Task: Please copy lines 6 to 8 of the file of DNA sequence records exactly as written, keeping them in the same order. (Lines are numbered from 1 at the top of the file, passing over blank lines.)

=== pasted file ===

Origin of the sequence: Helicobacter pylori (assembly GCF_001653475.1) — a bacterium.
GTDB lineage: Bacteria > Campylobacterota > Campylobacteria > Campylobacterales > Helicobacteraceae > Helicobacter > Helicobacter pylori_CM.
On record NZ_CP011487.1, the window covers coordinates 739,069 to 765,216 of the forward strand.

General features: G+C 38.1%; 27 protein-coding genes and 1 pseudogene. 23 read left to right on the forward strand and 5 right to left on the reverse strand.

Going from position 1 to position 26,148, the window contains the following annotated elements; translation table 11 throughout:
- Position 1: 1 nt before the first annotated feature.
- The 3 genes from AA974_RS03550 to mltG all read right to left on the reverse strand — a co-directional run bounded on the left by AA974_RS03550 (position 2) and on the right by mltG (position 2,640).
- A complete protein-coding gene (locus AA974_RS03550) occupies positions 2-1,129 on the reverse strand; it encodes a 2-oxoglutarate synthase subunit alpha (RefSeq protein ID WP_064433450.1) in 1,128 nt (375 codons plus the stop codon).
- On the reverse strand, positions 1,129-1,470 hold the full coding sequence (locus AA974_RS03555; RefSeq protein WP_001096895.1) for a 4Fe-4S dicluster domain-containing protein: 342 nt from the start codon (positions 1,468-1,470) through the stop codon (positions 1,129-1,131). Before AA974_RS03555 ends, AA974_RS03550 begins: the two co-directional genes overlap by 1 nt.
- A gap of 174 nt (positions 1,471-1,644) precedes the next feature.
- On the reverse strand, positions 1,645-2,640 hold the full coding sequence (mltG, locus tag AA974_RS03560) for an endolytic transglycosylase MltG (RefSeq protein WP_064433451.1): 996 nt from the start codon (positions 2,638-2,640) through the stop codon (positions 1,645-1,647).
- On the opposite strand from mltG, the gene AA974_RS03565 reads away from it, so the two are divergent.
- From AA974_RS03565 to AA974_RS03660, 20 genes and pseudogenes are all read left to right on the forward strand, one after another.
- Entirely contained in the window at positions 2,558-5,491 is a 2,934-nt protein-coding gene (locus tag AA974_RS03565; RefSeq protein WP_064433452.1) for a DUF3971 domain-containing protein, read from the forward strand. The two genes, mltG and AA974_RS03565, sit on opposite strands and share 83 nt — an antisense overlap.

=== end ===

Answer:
- Position 1: 1 nt before the first annotated feature.
- The 3 genes from AA974_RS03550 to mltG all read right to left on the reverse strand — a co-directional run bounded on the left by AA974_RS03550 (position 2) and on the right by mltG (position 2,640).
- A complete protein-coding gene (locus AA974_RS03550) occupies positions 2-1,129 on the reverse strand; it encodes a 2-oxoglutarate synthase subunit alpha (RefSeq protein ID WP_064433450.1) in 1,128 nt (375 codons plus the stop codon).